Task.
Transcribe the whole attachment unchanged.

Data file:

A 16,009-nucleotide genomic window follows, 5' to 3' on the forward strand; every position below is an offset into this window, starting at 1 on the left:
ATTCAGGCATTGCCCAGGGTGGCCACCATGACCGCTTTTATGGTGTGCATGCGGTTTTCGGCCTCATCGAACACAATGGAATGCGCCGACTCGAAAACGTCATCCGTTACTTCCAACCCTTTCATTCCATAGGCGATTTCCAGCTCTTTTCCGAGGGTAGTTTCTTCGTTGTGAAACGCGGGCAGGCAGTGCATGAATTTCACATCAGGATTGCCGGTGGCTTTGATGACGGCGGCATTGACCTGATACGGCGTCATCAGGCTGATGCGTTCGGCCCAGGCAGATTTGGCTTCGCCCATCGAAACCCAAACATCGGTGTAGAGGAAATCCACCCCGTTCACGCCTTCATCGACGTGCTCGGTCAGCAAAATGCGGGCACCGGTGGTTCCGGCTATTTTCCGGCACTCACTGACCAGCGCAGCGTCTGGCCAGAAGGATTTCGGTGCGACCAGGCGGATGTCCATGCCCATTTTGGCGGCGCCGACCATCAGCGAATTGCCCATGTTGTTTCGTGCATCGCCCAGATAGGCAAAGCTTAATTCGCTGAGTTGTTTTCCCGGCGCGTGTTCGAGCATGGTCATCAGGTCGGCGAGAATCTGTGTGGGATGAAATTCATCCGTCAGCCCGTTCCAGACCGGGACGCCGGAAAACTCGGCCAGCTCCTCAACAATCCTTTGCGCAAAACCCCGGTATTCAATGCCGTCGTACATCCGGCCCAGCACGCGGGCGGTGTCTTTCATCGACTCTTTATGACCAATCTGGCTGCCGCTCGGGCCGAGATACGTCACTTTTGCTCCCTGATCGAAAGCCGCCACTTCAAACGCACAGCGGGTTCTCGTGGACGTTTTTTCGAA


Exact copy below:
A 16,009-nucleotide genomic window follows, 5' to 3' on the forward strand; every position below is an offset into this window, starting at 1 on the left:
ATTCAGGCATTGCCCAGGGTGGCCACCATGACCGCTTTTATGGTGTGCATGCGGTTTTCGGCCTCATCGAACACAATGGAATGCGCCGACTCGAAAACGTCATCCGTTACTTCCAACCCTTTCATTCCATAGGCGATTTCCAGCTCTTTTCCGAGGGTAGTTTCTTCGTTGTGAAACGCGGGCAGGCAGTGCATGAATTTCACATCAGGATTGCCGGTGGCTTTGATGACGGCGGCATTGACCTGATACGGCGTCATCAGGCTGATGCGTTCGGCCCAGGCAGATTTGGCTTCGCCCATCGAAACCCAAACATCGGTGTAGAGGAAATCCACCCCGTTCACGCCTTCATCGACGTGCTCGGTCAGCAAAATGCGGGCACCGGTGGTTCCGGCTATTTTCCGGCACTCACTGACCAGCGCAGCGTCTGGCCAGAAGGATTTCGGTGCGACCAGGCGGATGTCCATGCCCATTTTGGCGGCGCCGACCATCAGCGAATTGCCCATGTTGTTTCGTGCATCGCCCAGATAGGCAAAGCTTAATTCGCTGAGTTGTTTTCCCGGCGCGTGTTCGAGCATGGTCATCAGGTCGGCGAGAATCTGTGTGGGATGAAATTCATCCGTCAGCCCGTTCCAGACCGGGACGCCGGAAAACTCGGCCAGCTCCTCAACAATCCTTTGCGCAAAACCCCGGTATTCAATGCCGTCGTACATCCGGCCCAGCACGCGGGCGGTGTCTTTCATCGACTCTTTATGACCAATCTGGCTGCCGCTCGGGCCGAGATACGTCACTTTTGCTCCCTGATCGAAAGCCGCCACTTCAAACGCACAGCGGGTTCTCGTGGACGTTTTTTCGAA